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The Missing Link: Effects of Populist Communication on Citizens Carsten Reinemann Introduction A few years ago, scholars reviewing research on the effects of populist messages on the individual painted a rather dark picture: studies were scarce and confined in their scope, and the knowledge produced was rather limited. Comparative effects studies—crucial to understanding an international phenomenon like populism—were almost completely missing from the literature, and evidence relied on a small set of studies from a few countries (Aalberg, Esser, Reinemann, Strömäck, & de Vreese, 2017). This situation has changed in recent years, as communication and political science scholars have begun to concentrate on the communicative processes involved in populist communication, applying concepts from media/ communication effects research to the phenomenon of populism and using the methods toolkit from political communication studies (see also Rooduijn, 2019; Sengul, 2019). This enormous expansion of research activities seems to be explained not only by the successes of populist actors across the globe, but also by the notion that the individual-level psychological foundations of populist success will remain unclear unless scholars take “a look at the way citizens select, perceive, process, and interpret [populist] messages” and consider “the way these perceptions are moderated or mediated by (…) citizen predispositions” (Reinemann, Matthes, & Shaefer, 2017, p. 381). This supports the idea that the individual-level mechanisms of information processing and persuasion provide an often-missing link between real-world circumstances, political actor and media activities, and the individual-level outcomes that researchers are commonly interested in—most importantly, voting behavior. An increasing number of theoretical and empirical studies argue that populist messages from politicians, news media, or fellow citizens can have significant effects on voters’ emotions, cognitions, opinions, and behaviors (see Hameleers, Reinemann, Schmuck, & Fawzi, 2019). Some scholars even hold the view that populism’s electoral success cannot be truly ex- 1. 215 plained without considering how populism is communicated, how the media cover populist political actors, or how the media themselves apply populist framing in their coverage (e.g., Krämer, 2014; Mazzoleni, Stewart, & Horsfield, 2003; Sengul, 2019). Therefore, the purpose of this chapter is to review the theoretical concepts and findings pertaining to the use, reception, and effects of populist communication messages, as well as to their psychological underpinnings. In the following section, populist political communication and its elements will be defined. In the subsequent section, a multi-level integrative theoretical framework for the study of populist communication effects will be discussed, which provides the context for the individual-level effects model that will be presented in the third section. The concluding section will highlight some avenues for future research. The Elements of Populist Political Communication In the study of the effects of populist communication, it is necessary to first define and identify its core elements. In that respect, scholars have primarily examined the ideational substance or content and the stylistic features of populist communication. Furthermore, in order to understand the distribution of populist messages (which is key to its effects), this chapter will also look at the various sources containing and spreading populist messages (de Vreese, Esser, Aalberg, Reinemann & Stanyer, 2018). Regarding populism’s ideational substance, consensus seems to be growing around certain basic elements, which may be reflected in political positions and communicative messages (see also Krämer, 2018). The first element is the focus on an allegedly homogenous people that is claimed to be suffering, neglected, or disadvantaged. Putting these ‘ordinary people’ first is the most fundamental perspective of populism, and it is reflected in what scholars have called “people-centrism” or “heartland framing” (e.g., Mudde, 2004; Mudde & Rovira Kaltwasser, 2017; Taggart, 2007). Consequently, populism highlights the importance of ‘the people’ as an ingroup, fosters identification with this in-group, and makes the in-group and its situation the key point of reference in political discourse (e.g., Mény & Surel, 2002; also Laclau, 2005). Although such focus on a specific in-group identity (“us”) can be a powerful unifying tool in an otherwise fragmented modern society, many scholars see this focus as problematic, because it carries with it the roots of intergroup conflict and lends itself to illiberalism (see Abts & Rummens, 2007). 2. Carsten Reinemann 216 In fact, aspects relating to intergroup conflict are the second element that is often regarded as a key feature of populism. With a focus on antielitism and/or anti-out-group stances, populism propagates a view of society in which societal grievances are mainly traced back to groups of ill intent, reducing issues to questions like “Who benefits?” and “Who is to blame?” (e.g., Krämer, 2018). As a result, the political elites (e.g., “the establishment”) and/or out-groups (‘them’, e.g. refugees, minorities, artists, journalists, the wealthy) are portrayed as being fundamentally opposed to the ingroup and its interests. No matter how different these groups may seem, they can be regarded as functional equivalents in that they represent the actors viewed as responsible for the decline, suffering, and neglect of the “real” people. In terms of the style of populist communication, several scholars argue that populist communication often uses strongly negative and emotionalizing messages that constitute a crisis narrative (e.g., Moffitt, 2016; Moffit & Tormey, 2014). This narrative often paints a very dark picture of the status quo and tells the audience why they should be worried and why they should look for someone to blame; after all, if no crisis exists—be it more real or more imagined—it becomes unnecessary to search for a scapegoat. In order to be able to create an impression of imminent crisis, populists are said to be especially prone to using simplistic, divisive, dramatizing, and emotional messages, along with a rhetoric that is intended to bridge the gap between populist communicators and their audience (e.g., direct, colloquial, vulgar language; Engesser, Fawzi, & Larsson, 2017; Krämer, 2014; Maurer et al., 2019; Reinemann, Aalberg, Esser, Strömbäck & de Vreese, 2017). On the whole, populist communication is a multi-dimensional phenomenon, involving a combination of ideas and positions resulting in different kinds of populism, including empty, anti-elite, anti-out-group, leftwing, and right-wing (e.g., Jagers & Walgrave, 2007; Reinemann et al., 2017a). Moreover, populist communication is a gradual phenomenon, because its various elements can be more or less important in the ideology, positions, and communication of various actors. Furthermore, the very core of populism involves framing seemingly crisis-ridden political issues in terms of intergroup differences, intergroup blaming, and intergroup emotions. This aspect distinguishes populist actors from other ideologies that dominate modern-day democratic political discourse (e.g., Reinemann et al., 2017a; Hameleers et al., 2018; Hameleers, Reinemann, Schmuck, & Fawzi, 2019). The Missing Link: Effects of Populist Communication on Citizens 217 A Multi-Level Model of Populist Communication Effects Why are the aforementioned elements of populist communication especially successful in persuading voters, and under what circumstances? Scholars have only recently started to develop communication-centered models to help answer these questions. In this section, we first refer to the general multi-level heuristic model by Reinemann et al. (2017a; 2019b) and then to the more specific individual-level effects model by Hameleers et al. (2019) in order to illustrate why this line of thinking might be a valuable addition to our understanding of populism. Reinemann et al. (2017a; 2019b) placed the processes of individual (socio-)psychological effects into a broader context of a multi-level heuristic model that conceptualizes populist communication more generally. The model distinguishes: (a) real-world societal circumstances (macro level); (b) communicative activities of political actors, mass media reporting, and interpersonal communication among citizens (meso level), and (c) citizens’ individual practices of selecting and processing the information they encounter (micro level). In the model, patterns of individual-level effects of populist communication in a given context depend on the interplay of these various factors and levels of analysis (Figure 1).   A multi-level model of populist communication effects (based on Reinemann et al., 2017a; 2019b) 3. Figure 1. Carsten Reinemann 218 Generally, explanations of the rise and fall of populism distinguish demand-side factors from supply-side factors. The latter constitute the opportunity structures that benefit or damage populist actors. Analytically, these structures can be situated at any and all levels of political systems (international, regional, national, sub-national). In terms of the demand-side factors, research particularly cites economic and cultural developments as drivers of populist success, due to their potential to change the minds of citizens who might then speak out, express their views in polls, and vote differently (e.g., Lucassen & Lubbers, 2012; van Hauwaert & van Kessel, 2018; van Kessel, 2013). Demand-side factors are often conceptualized at the contextual macro-level, since they influence societies as a whole. This is also the case in the model by Reinemann et al. (2017a; 2019b), although the latter model also highlights that these macro-level circumstances must be perceived by individuals in order for a “demand” for populist politics to be produced. Generally, the case concerning macro-level influences is that populist arguments will be more effective in contexts and situations in which perceptions of threat, insecurity, and deprivation are supported by real-world problems and grievances or by fast-moving and profound societal changes (e.g., Elchardus & Spuyt, 2016; Gest, Reny, & Mayer, 2018; Kübler & Kriesi, 2017; Rodrik, 2018; also Rooduijn & Burgoon, 2018). For example, economic crisis might cause real economic suffering and insecurity among the citizens of the affected countries or regions (e.g., Becker, Fetzer, & Novy, 2016; Otjes, Ivaldi, Jupskas, & Mazzoleni, 2018); immigration may trigger feelings of cultural and economic threat; and establishing equal opportunities for formerly/currently underprivileged groups may induce fears of losing privileges and becoming disadvantaged (e.g., Kübler & Kriesi, 2017; Rodrik, 2018). Importantly, it is not only the perception of a personal, individual threat that may be important, but also the perception of a threat to one’s in-group (Berning & Schlueter, 2016). In addition to economic and cultural factors, previous successes of populist parties and low levels of trust in social institutions (including the news media) have also been discussed as relevant macro-level factors contributing to populist success (e.g., Hameleers et al., 2018). Where populist political parties or media are successful, the audience may get used to populist narratives; consequently, populist positions may be normalized, and the backfire effects of once-controversial statements may be reduced. Moreover, frequent repetition of populist crisis narratives may lend credibility to populist arguments and reality constructions, due to truth effects (e.g., Koch & Zerback, 2013). In addition, high levels of distrust in institutions may provide fertile grounds for populism; in contrast, it is harder to por- The Missing Link: Effects of Populist Communication on Citizens 219 tray elites as a threat to society if a lot of people trust institutions, as populist anti-elite messages are not likely to resonate with the overall image of the “establishment” (e.g., Hameleers et al., 2019). These and other macrolevel factors can help explain why specific populist message elements may prove effective in some countries but not in others, as well as help identify the reasons for regional differences between (for example) Eastern and Western European nations (e.g., Andreadis et al., 2019; Corbu et al., 2019; see also Minkenberg, 2017). However, from the perspective of political communication, a direct link between actual macro-level conditions and citizen perceptions is not selfevident, and the model sheds light on the fact that citizens do have direct experiences with such phenomena as economic crises or the influx of refugees. In addition, individual impressions of societal situations are formed on the basis of information provided by political actors (politicians, parties, movements, etc.), news media, and fellow citizens (e.g., de Vreese et al., 2018). Political actors might be able to reach citizens directly and without filter via advertising, public speeches, party manifestos, or their own online media channels (websites, social media, etc.). More often, citizens will encounter populists’ messages in news media coverage. Although journalists might critically comment on populist actions and positions, this spread of populism through the media will increase its visibility and might even inadvertently lend legitimacy to their positions (Esser, Stepinska, & Hopmann, 2017). In addition, news media might even engage in populism by the media or media populism if they use populist frames in their reporting and commentary (e.g., Krämer, 2014; 2018; Esser et al., 2017). Finally, fellow citizens may also be an important source of populist messages, especially in this period of the growing importance of social media (e.g., Engesser, Fawzi, & Larsson, 2017; Krämer, 2017). It is the importance of these networks and the interpersonal communication occurring on them that may partially explain the effects of neighborhood contexts on voting for right-wing populist parties (Berning, Evans, Gould, Harteveld, & Ivaldi, 2018). Because of the mediated character of social information, actual real-world conditions may diverge from how political actors or the media portray them, and due to media and communication effects, perceptions and evaluations of the economy, elites, or other groups may consequently diverge from the facts as well (e.g., Atwell Seate & Mastro, 2016; Bisgaard & Slothuus, 2018; Lischka, 2015; see also Cacciatore et al., 2014). The multi-level model, then, highlights the fact that citizens may be faced with or look for populist appeals and framing in various mediated and non-mediated contexts and in a variety of national and regional set- Carsten Reinemann 220 tings. This variety is also reflected in the empirical analyses that try to determine the effects of populist appeals. The spectrum of independent variables ranges from real, direct appeals of populist party advertising (e.g, Schmuck & Matthes, 2017) and real media coverage of populist actors and parties (e.g., Berning, Lubbers & Schlueter, 2019) to made-up content in which populist appeals come from non-political actors (e.g., Andreadis et al., 2019). On the one hand, this model is an advantage because processes and mechanisms can be cross-validated across different kinds of stimuli. On the other hand, this model poses a risk because the comparability of findings may be jeopardized—to say nothing of the problem that the definitions of populism, populist framing, and populist appeals may still vary. In terms of design, research has taken a huge step forward in recent years, and our knowledge of populist communication effects now comes from a range of studies, including combinations of longitudinal content analysis and panel surveys (e.g., Berning, Lubbers, & Schlueter, 2019) as well as large-scale cross-country experiments (e.g., Hameleers, Andreadis, & Reinemann, 2019). Studies have also started to integrate macro- and micro-level variables into their investigations of populist communication effects (e.g., Hameleers et al., 2018), and although most studies examine the effects of the specific individual elements of populist communication (e.g., blame attribution, stereotyping), other studies investigate the potential effects of combining those appeals (e.g., Andreadis et al., 2018). Furthermore, researchers do not only consider effects among the general population but also take specific groups into account, like young people or immigrants (e.g., Schmuck, Matthes, & Paul, 2017). Finally, researchers have also begun to not only investigate populist messages from the perspective of their effectiveness but to also dig into the mechanisms of what kinds of messages and strategies might reduce support for populism (van Spanje & Azrout, 2018; van Spanje & de Graaf, 2018). An Individual-Level Model of Populist Communication Effects When focusing on the various paths in the multi-level model, researchers often need more specific models to identify the concepts necessary to investigate and explain the related processes. For example, scholars will need concepts from journalism studies to explain how the media select and frame populist messages in their coverage, and they will need concepts from audience and effects studies to explain how citizens select and process populist messages and the effects thereof. Very recently, Hameleers et al. (2019) have suggested a model that identifies citizen predispositions that 4. The Missing Link: Effects of Populist Communication on Citizens 221 are particularly related to populism; relevant message characteristics (described above); the psychological mechanisms that come into play; and various kinds of emotional, cognitive, attitudinal, and behavioral effects populist communication may cause. Theoretically, the model integrates research from various concepts, including selective exposure, motivated reasoning, social identity, cognitive priming, stereotyping, and blame attribution (Figure 2).   An individual-level model of populist communication effects (based on Hameleers et al., 2019) Predispositions The model starts with citizen predispositions, as research has shown time and again that a compatibility of recipients’ predispositions with sources, messages, and issue-contexts is crucial to the selection, processing, and effects processes of communication. This is also true in the context of populism: demographic factors, relative deprivation, in-group attachment, populist attitudes, and the informational and media ecology of citizens have been shown to be the most important—at least in the European context, where most of the quantitative studies reviewed here originate (e.g., Hameleers et al., 2019). In terms of demographics, citizens most affected by modernization and globalization are especially susceptible to populist messages (e.g., Kübler & Kriesi, 2017; Rodrik, 2018), but the interaction between real-world situations, populist message supply, and voting may be rather complex (e.g., Figure 2. 5. Carsten Reinemann 222 Rooduijn, M., & Burgoon, B., 2018). Generally, less-educated citizens who perceive themselves (often accurately) as particularly vulnerable to economic and cultural change are strongly attracted to populist narratives (Matthes & Schmuck, 2017; Schmuck & Matthes, 2017). As far as their economic situation is concerned, findings for Europe do not suggest that populist voters are generally less well off than the voters of other parties; instead, they seem to be afraid of future losses, in both economic and cultural terms (e.g., Rooduijn, 2017; Rooduijn & Burgoon, 2018). This fits well with findings showing that perceptions of relative deprivation, which often go along with such fears, also provide fertile ground for populist appeals (e.g., Gest, Reny, & Mayer, 2018; Spruyt, Keppens, & van Droogenbroeck, 2016). Relative deprivation describes the belief that others are favored and better off, which ties in well with anti-elite narratives arguing that the elites prioritize the needs of out-groups at the expense of native and/or ‘ordinary’ people (e.g., Hameleers, Bos, & de Vreese, 2017a; Kriesi et al., 2006; Kübler & Kriesi, 2017; Rodrik, 2018). Research has shown that citizens feeling relative deprivation are especially likely to select messages that use populist blame-framing (Hameleers, Bos, & de Vreese, 2018), and a recent largescale internationally comparative experiment has provided evidence that the level of relative deprivation decisively influences how persuasive populist appeals are (Bos et al., 2019). Moreover, the populist focus on the ingroup is more successful among people who feel closely attached to this group—for example, those who have a strong affiliation with their country or ethnicity (Hameleers, Bos, & de Vreese, 2017a). Demographic characteristics and their ensuing experiences may also strengthen populist attitudes, which in and of themselves make it more likely for citizens to be attracted to populist narratives and framing, along with the media outlets carrying these messages (Castanho, Jungkunz, Helbling, & Littvay, 2019). In fact, citizens with stronger populist attitudes tend to more often trust and use news media that are themselves more populist in their content and style (e.g., Fawzi, 2019; Hameleers, Bos, & de Vreese, 2017b; 2017b; Schulz, 2019). At the same time, these citizens also tend to regard mainstream media as hostile towards their own views (Schulz, Wirth, & Müller, 2018). Against this backdrop, it is not surprising that people who are already politically cynical (Bos, van der Brug, & de Vreese, 2013) and hold populist attitudes seem to be most susceptible to populist appeals (e.g., Müller et al., 2017). The Missing Link: Effects of Populist Communication on Citizens 223 Mechanisms Although populist communication is often considered to be particularly effective, the literature lacks detailed conceptualizations of the inner workings of its effects. Hameleers et al. (2019) have only recently developed an elaborate model based on the idea that populist messaging is a kind of social identity framing. They argue that a combination of cognitive priming, stereotyping, and blame attributions dominates the processing of populist messages. First, populist messages trigger cognitive priming, making in-group cognitions and attachments more salient and increasing the likelihood that these cognitions and attachments influence further information processing and decision-making. Second, populist messages can activate and strengthen both positive in-group and negative out-group stereotypes, growing the perceived distance between the recipient and the out-group (e.g., Matthes & Schmuck, 2017). Third, populist blaming of elites and out-groups impact how citizens attribute blame, which is critically important to how citizens perceive politics (e.g., Hobolt & Tilley, 2014; Marsh & Tilley, 2010; Tilley & Hobolt, 2011). Types of Effects On the individual level, scholars typically recognize cognitive, emotional, attitudinal, and behavioral communication effects. These may trigger further micro-level effects among fellow citizens (e.g., via political talk) or may cause effects on the meso- or even macro-levels of society, when the news or political parties react to changing attitudes, protests, polls, or voting behavior. For example, populist messages blaming elites may motivate citizens to protest against ‘the establishment’. This may have further consequences by affecting other citizens’ perceptions of the legitimacy of governing parties, influencing news media coverage, and causing parties and their members to change policy proposals or even resign. In terms of cognitive effects, populist communication may affect perceptions of the state of the country, the functioning of politics, the opinion climate, potential in-group threat, one’s own position in society (relative deprivation), and perceptions of political self-efficacy (e.g., Hameleers et al., 2018; Krämer, 2014; Reinemann et al., 2017a; Schulz, Wirth, & Müller, 2018). Although only some of these effects have been investigated specifically in relation to populist messaging, they can be seen as crucial to explaining the success of populist communication, because crisis perceptions 6. 7. Carsten Reinemann 224 provide the very basis for blame attributions and eliciting negative emotions towards out-groups, thereby providing the necessary motivation for action and voting behavior (e.g. Rico, Guinjoan, & Anduiza, 2017). In terms of emotional effects, populist communication may lead to anxiety and fear by portraying a situation as an almost hopeless crisis. In addition, out-group blaming may elicit negative intergroup emotions like anger and fear (e.g., van Zomeren, Postmes, & Spears, 2008). However, despite their presumed importance, emotions have largely been neglected in quantitative empirical studies of the effects of populist communication. One exception is a recent study by Wirz (2018), who provides evidence that populist cues cause emotional responses that drive the persuasiveness of populist appeals (Wirz, 2018; see also Wirz et al., 2018). At the same time, we are not aware of studies that have tried to examine the question of whether populist communication may also generate positive feelings of pride, joy, hope, or satisfaction among citizens who have felt overlooked and now feel that their voices are heard and their sentiments are shared by others (e.g., Taggart, 2000). In terms of attitudinal effects, research has already demonstrated negative effects on stereotypes and blame attributions—which can be seen as attitudes, due to their evaluative character—for immigrants, Muslims, and the wealthy (e.g., Corbu et al., 2019; Hameleers et al., 2018; Schmuck & Matthes, 2017a; Schmuck, Matthes & Paul, 2017). At the same time, positive portrayals of the in-group may have a positive effect on the image of one’s in-group and may foster in-group attachment (Hobolt & Tilley, 2014; Krämer, 2014). In addition, several recent studies have shown that populist attitudes are not only an important prerequisite for effective populist narratives, but that they are also affected by those messages (e.g., Andreadis, Cremonesi, Kartsounidou, Kasprowicz, & Hess, 2019). In terms of behavioral effects, recent research has provided some evidence that populist social identity framing and resulting perceptions of threats to the in-group can mobilize citizens to political action (e.g., Bos et al., 2019; Hameleers et al., 2018b; also Hameleers et al., 2019). In addition, media use is also likely to be affected, with citizens using attitude-consistent sources such as tabloids or alternative media (e.g., Fawzi, 2018). Moreover, populist blame-framing may suggest that removing the ruling elites may be necessary, increasing the likelihood of citizens voting for populist parties (e.g., Andreadis et al., 2019; Hameleers, Bos, & de Vreese, 2017c). Finally, studies show that the visibility of populist parties and their issues in the news media increases support for them—but these effects, important as they may be, are probably not specific to populist parties (e.g., Berning, The Missing Link: Effects of Populist Communication on Citizens 225 Lubbers & Schlueter, 2018; Bos, Lefevere, Thijssen & Sheets, 2017; Vliegenthart, Boomgarden & van Spanje, 2015). Conclusion This chapter reviewed theory and empirical findings regarding the circumstances and mechanisms through which citizens may be affected and persuaded by populist communication. After defining populist communication and its elements, a multi-level model (Reinemann et al., 2017) and an individual-level model (Hameleers et al., 2019) of populist communication effects were discussed, together with the empirical evidence that gives credence to the claims made in recent theoretical accounts. All in all, recent studies show that the degree and types of individuallevel effects of populist frames and messages depend heavily on both the (national) context in which they are situated and on the predispositions of audience members. Not everyone is easily swayed by populist appeals, as no populist communication is universally effective. Instead, its effects are conditional upon the audience it encounters and where this audience is located (e.g., de Vreese, Reinemann, Stanyer, Esser, & Aalberg, 2019). Findings suggest that populist messages are most effective with citizens whose experiences and predispositions neatly fit into populist narratives. To put it differently, especially in times of crisis and social change, populist communication manages to switch the focus of attention, to center in-group sentiments, and to capitalize on the human tendency to look for someone else to blame. However, because of their controversial character and their strong reliance on intergroup blaming and emotions, populist narratives may also cause strong boomerang or backfire effects among citizens holding opposing views. This co-occurrence of persuasive and backfire effects may be a key problem to populist communication, as it results in increased political polarization, which runs counter to the idea of democratic consensus building (e.g., Stroud, 2010; Hameleers & Schmuck, 2017; Hameleers, Bos, & de Vreese, 2018; Müller et al., 2017). The discussion of the evidence made it clear that predispositions become relevant in the phase of media and message selection; they make it more likely that people encounter or turn to populist messaging in the first place. Some scholars argue that the processes used by populist messages to affect political attitudes primarily rely on trait activation or schema theory (e.g., Hameleers et al., 2019). This means that even though persuasive effects may be relevant, citizens’ populist attitudes, negative 8. Carsten Reinemann 226 stereotypes, or political participation are not necessarily created by populist messaging but are rather primed and activated by those messages. Another factor to be considered is the resonance of populist communication with real-life opportunity structures. On the macro level, for example, this suggests that populist communication blaming economic elites should have the strongest effects in countries where an economic crisis is looming; populist communication blaming immigrants should have the strongest effects in countries struggling with migration; and where populist parties hold a strong presence in public discourse, populist narratives and positions may be normalized, reducing boomerang effects and giving legitimacy to populist positions. In such countries, populist messages may more easily activate schemata of populist framing. However, the connection between national, real-world situations and populist strategies is not always easy and straightforward. For example, populists may be able to invoke fears of certain out-groups in countries where these groups are not even present, by citing the example of other countries (e.g., in Poland or Hungary). At the same time, due to their specific political cultures, some countries may be more resistant to certain kinds of populism, even if realworld situations may indicate otherwise (e.g., Portugal in the economic crisis). This points to the importance of refraining from over-generalizing across countries and of taking national contexts seriously. Finally, obvious gaps still remain in our knowledge of the effects of populist communication. For example, the long-term, cumulative impact of populist narratives on social norms and values and on the cohesion of society have not been much investigated. To be sure, recent studies point to the dangers of political polarization that come with sometimes extreme forms of out-group blame and fear appeals (e.g., Müller et al., 2017). The more negatively the situation is portrayed, and the fiercer the attacks on elites, and the darker the picture painted of out-groups, the harder it may be to reconcile populist and non-populist narratives and positions. As the current situations in the United States and elsewhere show, this kind of polarization can develop into an existential threat to democratic policy-making and to the unity of a nation (e.g., Benkler, Faris, & Roberts, 2018). Hopefully, understanding the mechanisms of populist communication effects can help to counter this threat before it is too late. The Missing Link: Effects of Populist Communication on Citizens 227 References Aalberg, T., Esser, F., Reinemann, C., Strömbäck, J., & de Vreese, C. H. (Eds.). (2017). Populist political communication in Europe. London: Routledge. 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Abstract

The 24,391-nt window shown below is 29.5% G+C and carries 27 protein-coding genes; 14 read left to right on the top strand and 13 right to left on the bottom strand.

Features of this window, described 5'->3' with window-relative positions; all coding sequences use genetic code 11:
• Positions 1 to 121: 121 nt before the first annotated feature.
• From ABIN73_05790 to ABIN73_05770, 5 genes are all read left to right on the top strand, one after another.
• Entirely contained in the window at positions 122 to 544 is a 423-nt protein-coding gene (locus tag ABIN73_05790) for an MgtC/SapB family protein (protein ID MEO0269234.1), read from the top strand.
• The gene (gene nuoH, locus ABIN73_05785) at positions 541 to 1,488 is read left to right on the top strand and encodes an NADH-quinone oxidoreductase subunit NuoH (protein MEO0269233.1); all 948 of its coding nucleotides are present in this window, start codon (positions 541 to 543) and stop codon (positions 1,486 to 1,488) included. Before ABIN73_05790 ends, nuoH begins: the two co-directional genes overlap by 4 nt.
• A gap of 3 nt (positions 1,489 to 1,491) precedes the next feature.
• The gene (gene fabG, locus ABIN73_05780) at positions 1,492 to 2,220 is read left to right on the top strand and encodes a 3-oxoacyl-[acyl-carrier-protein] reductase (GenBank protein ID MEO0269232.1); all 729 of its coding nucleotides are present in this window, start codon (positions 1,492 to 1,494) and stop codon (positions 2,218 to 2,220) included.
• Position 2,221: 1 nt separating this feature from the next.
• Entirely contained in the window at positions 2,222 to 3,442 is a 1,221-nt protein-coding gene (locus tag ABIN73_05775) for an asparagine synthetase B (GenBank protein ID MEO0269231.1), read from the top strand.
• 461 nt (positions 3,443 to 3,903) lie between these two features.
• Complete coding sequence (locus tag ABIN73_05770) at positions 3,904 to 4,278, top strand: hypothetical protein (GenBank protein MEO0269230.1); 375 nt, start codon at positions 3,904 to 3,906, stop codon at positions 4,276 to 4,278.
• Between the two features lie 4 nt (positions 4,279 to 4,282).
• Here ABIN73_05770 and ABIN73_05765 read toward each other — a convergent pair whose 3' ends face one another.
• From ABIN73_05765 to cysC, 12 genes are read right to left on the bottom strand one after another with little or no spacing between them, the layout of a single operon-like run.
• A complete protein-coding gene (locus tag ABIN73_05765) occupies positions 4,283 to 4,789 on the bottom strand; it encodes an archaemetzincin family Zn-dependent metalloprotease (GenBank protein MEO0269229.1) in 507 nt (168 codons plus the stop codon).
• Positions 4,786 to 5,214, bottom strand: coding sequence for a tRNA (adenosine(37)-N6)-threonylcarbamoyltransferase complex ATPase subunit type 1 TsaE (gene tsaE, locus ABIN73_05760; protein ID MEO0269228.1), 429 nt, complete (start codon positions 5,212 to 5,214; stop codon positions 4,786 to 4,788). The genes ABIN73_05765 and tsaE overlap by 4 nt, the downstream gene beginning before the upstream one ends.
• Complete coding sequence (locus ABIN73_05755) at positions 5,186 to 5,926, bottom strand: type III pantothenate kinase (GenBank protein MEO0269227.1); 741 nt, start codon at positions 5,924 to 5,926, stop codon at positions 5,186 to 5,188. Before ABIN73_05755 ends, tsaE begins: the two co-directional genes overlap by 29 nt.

This volume assembles a wide range of perspectives on populism and the media, bringing together various disciplinary and theoretical approaches, authors and examples from different continents and a wide range of topical issues. The chapters discuss the contexts of populist communication, communication by populist actors, different types of populist messages (populist communication in traditional and new media, populist criticism of the media, populist discourses related to different topics, etc.), the effects and consequences of populist communication, populist media policy and anti-populist discourses. The contributions synthesise existing research on this subject, propose new approaches to it or present new findings on the relationship between populism and the media. With contibutions by Caroline Avila, Eleonora Benecchi, Florin Büchel, Donatella Campus, María Esperanza Casullo, Nicoleta Corbu, Ann Crigler, Benjamin De Cleen, Sven Engesser, Nicole Ernst, Frank Esser, Nayla Fawzi, Jana Goyvaerts, André Haller, Kristoffer Holt, Christina Holtz-Bacha, Marion Just, Philip Kitzberger, Magdalena Klingler, Benjamin Krämer, Katharina Lobinger, Philipp Müller, Elena Negrea-Busuioc, Carsten Reinemann, Christian Schemer, Anne Schulz, Christian Schwarzenegger, Torgeir Uberg Nærland, Rebecca Venema, Anna Wagner, Martin Wettstein, Werner Wirth, Dominique Stefanie Wirz

Zusammenfassung

Der Band vereint ein breites Spektrum von Perspektiven auf das Thema Populismus und Medien. Er bringt verschiedene fachliche und theoretische Ansätze, Beitragende und Beispiele von mehreren Kontinenten und ein breites Spektrum aktueller Themen und Herausforderungen zusammen. Die Kapitel behandeln den Kontext populistischer Kommunikation, Kommunikation durch populistische Akteure, verschiedene Typen populistischer Botschaften (populistische Kommunikation in traditionellen und neuen Medien, populistische Medienkritik, populistische Diskurse zu verschiedenen Themen), Wirkungen und Konsequenzen populistischer Kommunikation, populistische Medienpolitik, aber auch antipopulistische Diskurse. Die Beiträge systematisieren vorhandene Forschung, schlagen neue Ansätze vor oder präsentieren neue Befunde zum Verhältnis von Populismus und Medien. Mit Beiträgen von Caroline Avila, Eleonora Benecchi, Florin Büchel, Donatella Campus, María Esperanza Casullo, Nicoleta Corbu, Ann Crigler, Benjamin De Cleen, Sven Engesser, Nicole Ernst, Frank Esser, Nayla Fawzi, Jana Goyvaerts, André Haller, Kristoffer Holt, Christina Holtz-Bacha, Marion Just, Philip Kitzberger, Magdalena Klingler, Benjamin Krämer, Katharina Lobinger, Philipp Müller, Elena Negrea-Busuioc, Carsten Reinemann, Christian Schemer, Anne Schulz, Christian Schwarzenegger, Torgeir Uberg Nærland, Rebecca Venema, Anna Wagner, Martin Wettstein, Werner Wirth, Dominique Stefanie Wirz